EGU General Assembly 2022
© Author(s) 2022. This work is distributed under
the Creative Commons Attribution 4.0 License.

Do Landsat satellite estimates of canopy disturbance reproduce tree mortality rates observed from forest inventories across Spain?

Daniel Nadal-Sala1, Cornelius Senf2, Thomas Pugh3, Nadine Ruehr1, Julen Astigarraga4, Paloma Ruiz-Benito4, Miguel A. Zabala4, and Adriane Esquivel-Muelbert3
Daniel Nadal-Sala et al.
  • 1Karlsruhe Institute of Technology, IMK-IFU, Garmisch-Partenkirchen, Germany
  • 2Technical University of Munich, Ecosystem Dynamics and Forest Management Group, Munich, Germany
  • 3University of Birmingham, School of Geography, Earth and Environmental Sciences, Birmingham, UK
  • 4University of Alcalá, Department of Life Sciences, Madrid, Spain

Tree mortality rates have increased in Europe during the last three decades with trends  expected to keep increasing into the future. This makes long-term forest health monitoring essential. In this regard, Landsat satellite observations provide annual estimates of canopy disturbance at moderate (30 meters) resolution. However, canopy disturbances do not always translate directly into tree mortality, as satellites only observe canopy trees at an aggregated grid level. Therefore, there is a need to validate Landsat estimates against actual ground-based tree mortality measurements. In this sense, National Forest Inventories (NFI) quantify the spatial distribution of tree mortality at regional level, but they are costly and have a lower temporal resolution than satellite observations (mostly every ten years). NFI are potentially an excellent asset to validate Landsat estimates, though the spatial agreement between NFI-derived tree mortality and Landsat disturbance estimates has yet to be assessed.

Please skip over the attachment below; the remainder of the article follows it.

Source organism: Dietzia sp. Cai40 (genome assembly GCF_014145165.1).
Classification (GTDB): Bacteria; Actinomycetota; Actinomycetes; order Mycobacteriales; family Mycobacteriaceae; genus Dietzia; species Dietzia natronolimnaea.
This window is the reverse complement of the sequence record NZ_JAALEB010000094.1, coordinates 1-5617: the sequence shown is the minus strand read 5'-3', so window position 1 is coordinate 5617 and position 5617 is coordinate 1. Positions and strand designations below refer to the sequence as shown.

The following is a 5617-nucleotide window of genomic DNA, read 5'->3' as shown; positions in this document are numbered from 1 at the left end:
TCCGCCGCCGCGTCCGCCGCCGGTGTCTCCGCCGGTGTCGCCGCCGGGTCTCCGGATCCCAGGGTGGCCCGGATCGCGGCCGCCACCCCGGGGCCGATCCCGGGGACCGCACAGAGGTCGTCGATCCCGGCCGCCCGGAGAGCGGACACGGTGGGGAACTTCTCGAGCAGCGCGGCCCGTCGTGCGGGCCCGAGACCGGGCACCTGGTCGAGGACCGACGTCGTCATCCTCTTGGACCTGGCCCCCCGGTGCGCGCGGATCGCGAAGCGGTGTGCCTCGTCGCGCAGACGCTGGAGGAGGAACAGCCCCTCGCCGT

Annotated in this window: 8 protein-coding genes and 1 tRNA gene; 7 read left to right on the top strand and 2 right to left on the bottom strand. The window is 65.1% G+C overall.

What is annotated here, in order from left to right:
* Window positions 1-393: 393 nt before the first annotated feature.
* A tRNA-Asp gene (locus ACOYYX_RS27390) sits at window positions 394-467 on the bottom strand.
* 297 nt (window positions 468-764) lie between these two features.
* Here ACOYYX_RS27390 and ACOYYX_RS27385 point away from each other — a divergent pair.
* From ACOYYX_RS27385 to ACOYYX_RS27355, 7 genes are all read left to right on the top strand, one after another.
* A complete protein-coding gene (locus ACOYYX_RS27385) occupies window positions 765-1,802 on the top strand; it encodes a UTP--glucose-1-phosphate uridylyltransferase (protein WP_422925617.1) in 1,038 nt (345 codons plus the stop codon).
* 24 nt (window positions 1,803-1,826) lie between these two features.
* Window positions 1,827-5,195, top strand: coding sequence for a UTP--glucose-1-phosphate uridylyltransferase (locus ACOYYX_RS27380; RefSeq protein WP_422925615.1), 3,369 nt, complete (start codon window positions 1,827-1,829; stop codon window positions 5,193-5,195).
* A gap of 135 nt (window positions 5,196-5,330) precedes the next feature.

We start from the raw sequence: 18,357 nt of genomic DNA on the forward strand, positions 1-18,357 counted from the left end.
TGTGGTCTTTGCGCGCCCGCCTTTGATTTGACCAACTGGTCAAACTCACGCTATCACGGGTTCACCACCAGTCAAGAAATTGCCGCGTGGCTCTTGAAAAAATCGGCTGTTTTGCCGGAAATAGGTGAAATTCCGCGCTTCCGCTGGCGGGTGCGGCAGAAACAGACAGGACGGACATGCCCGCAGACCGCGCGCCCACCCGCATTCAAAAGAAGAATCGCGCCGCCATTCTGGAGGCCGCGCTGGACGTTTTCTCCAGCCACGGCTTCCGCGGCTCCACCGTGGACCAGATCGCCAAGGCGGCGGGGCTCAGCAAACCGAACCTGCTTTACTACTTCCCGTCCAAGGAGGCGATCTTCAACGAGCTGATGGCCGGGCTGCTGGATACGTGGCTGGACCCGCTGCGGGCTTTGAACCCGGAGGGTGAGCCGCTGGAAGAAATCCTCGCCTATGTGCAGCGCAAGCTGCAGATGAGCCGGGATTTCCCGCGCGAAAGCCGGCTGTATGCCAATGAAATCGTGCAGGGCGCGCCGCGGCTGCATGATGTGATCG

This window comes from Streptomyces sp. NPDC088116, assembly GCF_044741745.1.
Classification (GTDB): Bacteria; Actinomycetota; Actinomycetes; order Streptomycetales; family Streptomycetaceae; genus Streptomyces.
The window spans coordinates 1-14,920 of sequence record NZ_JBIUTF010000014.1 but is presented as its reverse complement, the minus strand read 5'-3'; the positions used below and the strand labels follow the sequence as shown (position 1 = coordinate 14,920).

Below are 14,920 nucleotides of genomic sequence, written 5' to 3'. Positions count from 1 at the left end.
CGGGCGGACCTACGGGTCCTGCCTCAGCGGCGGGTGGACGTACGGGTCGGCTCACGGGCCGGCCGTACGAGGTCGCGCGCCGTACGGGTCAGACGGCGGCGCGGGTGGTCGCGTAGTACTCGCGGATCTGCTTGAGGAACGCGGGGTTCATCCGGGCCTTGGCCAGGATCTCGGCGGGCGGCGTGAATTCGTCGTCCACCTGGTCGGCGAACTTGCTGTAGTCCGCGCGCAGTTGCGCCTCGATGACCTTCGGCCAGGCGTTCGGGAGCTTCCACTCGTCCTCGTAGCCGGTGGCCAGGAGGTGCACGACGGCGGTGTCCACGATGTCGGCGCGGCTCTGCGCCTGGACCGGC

Here we compare Landsat spatial canopy disturbance rates with tree mortality rates derived from the 2nd and 3rd Spanish National Forest Inventories for the 1986-2008 period (n = 45564 stands). We compared the spatial distribution of Landsat canopy disturbance rates with the inventory-derived tree and biomass mortality rates on a grid size of 0.25°. There is positive correlation between satellite estimates and tree mortality obtained from inventories (r = 0.52, p < 0.001). In the case of biomass mortality, the correlation disappears (r = 0.26, p > 0.05). The correlation also weakens as the number of inventoried stands per forest cover extension decreases at grid level. In addition, both canopy disturbance rates and measured tree mortality rates were positively correlated with burned area, thus highlighting fire as a major driver of forest disturbance in Spain. Our results demonstrate that Landsat estimates are correlated spatially with tree mortality obtained from NFI, opening the door to make such analysis extensive to other European countries.

How to cite: Nadal-Sala, D., Senf, C., Pugh, T., Ruehr, N., Astigarraga, J., Ruiz-Benito, P., Zabala, M. A., and Esquivel-Muelbert, A.: Do Landsat satellite estimates of canopy disturbance reproduce tree mortality rates observed from forest inventories across Spain?, EGU General Assembly 2022, Vienna, Austria, 23–27 May 2022, EGU22-3593,, 2022.

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